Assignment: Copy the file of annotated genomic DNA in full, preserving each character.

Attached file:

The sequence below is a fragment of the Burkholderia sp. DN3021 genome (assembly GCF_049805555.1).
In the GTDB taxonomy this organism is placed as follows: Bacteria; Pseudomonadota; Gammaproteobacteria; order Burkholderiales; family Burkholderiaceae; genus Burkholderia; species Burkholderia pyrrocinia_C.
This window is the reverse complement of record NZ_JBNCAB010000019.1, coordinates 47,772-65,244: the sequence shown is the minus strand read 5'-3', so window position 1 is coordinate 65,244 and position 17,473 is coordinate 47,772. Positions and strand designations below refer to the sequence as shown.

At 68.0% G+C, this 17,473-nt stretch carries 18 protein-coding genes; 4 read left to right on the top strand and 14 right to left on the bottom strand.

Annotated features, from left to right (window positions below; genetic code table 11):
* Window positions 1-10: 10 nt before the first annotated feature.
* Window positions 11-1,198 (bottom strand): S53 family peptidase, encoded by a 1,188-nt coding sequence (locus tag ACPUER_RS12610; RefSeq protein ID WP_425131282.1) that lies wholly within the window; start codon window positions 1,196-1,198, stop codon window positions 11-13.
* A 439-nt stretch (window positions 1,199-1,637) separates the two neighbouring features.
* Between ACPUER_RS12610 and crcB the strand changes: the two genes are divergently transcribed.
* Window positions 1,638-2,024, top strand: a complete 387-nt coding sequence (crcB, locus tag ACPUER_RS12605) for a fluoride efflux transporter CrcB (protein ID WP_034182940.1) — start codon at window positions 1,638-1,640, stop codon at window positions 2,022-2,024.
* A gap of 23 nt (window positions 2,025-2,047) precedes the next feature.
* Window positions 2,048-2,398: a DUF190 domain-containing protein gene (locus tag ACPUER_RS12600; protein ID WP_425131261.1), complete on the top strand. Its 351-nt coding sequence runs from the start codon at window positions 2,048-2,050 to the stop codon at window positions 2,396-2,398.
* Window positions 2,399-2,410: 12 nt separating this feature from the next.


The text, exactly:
The sequence below is a fragment of the Burkholderia sp. DN3021 genome (assembly GCF_049805555.1).
In the GTDB taxonomy this organism is placed as follows: Bacteria; Pseudomonadota; Gammaproteobacteria; order Burkholderiales; family Burkholderiaceae; genus Burkholderia; species Burkholderia pyrrocinia_C.
This window is the reverse complement of record NZ_JBNCAB010000019.1, coordinates 47,772-65,244: the sequence shown is the minus strand read 5'-3', so window position 1 is coordinate 65,244 and position 17,473 is coordinate 47,772. Positions and strand designations below refer to the sequence as shown.

At 68.0% G+C, this 17,473-nt stretch carries 18 protein-coding genes; 4 read left to right on the top strand and 14 right to left on the bottom strand.

Annotated features, from left to right (window positions below; genetic code table 11):
* Window positions 1-10: 10 nt before the first annotated feature.
* Window positions 11-1,198 (bottom strand): S53 family peptidase, encoded by a 1,188-nt coding sequence (locus tag ACPUER_RS12610; RefSeq protein ID WP_425131282.1) that lies wholly within the window; start codon window positions 1,196-1,198, stop codon window positions 11-13.
* A 439-nt stretch (window positions 1,199-1,637) separates the two neighbouring features.
* Between ACPUER_RS12610 and crcB the strand changes: the two genes are divergently transcribed.
* Window positions 1,638-2,024, top strand: a complete 387-nt coding sequence (crcB, locus tag ACPUER_RS12605) for a fluoride efflux transporter CrcB (protein ID WP_034182940.1) — start codon at window positions 1,638-1,640, stop codon at window positions 2,022-2,024.
* A gap of 23 nt (window positions 2,025-2,047) precedes the next feature.
* Window positions 2,048-2,398: a DUF190 domain-containing protein gene (locus tag ACPUER_RS12600; protein ID WP_425131261.1), complete on the top strand. Its 351-nt coding sequence runs from the start codon at window positions 2,048-2,050 to the stop codon at window positions 2,396-2,398.
* Window positions 2,399-2,410: 12 nt separating this feature from the next.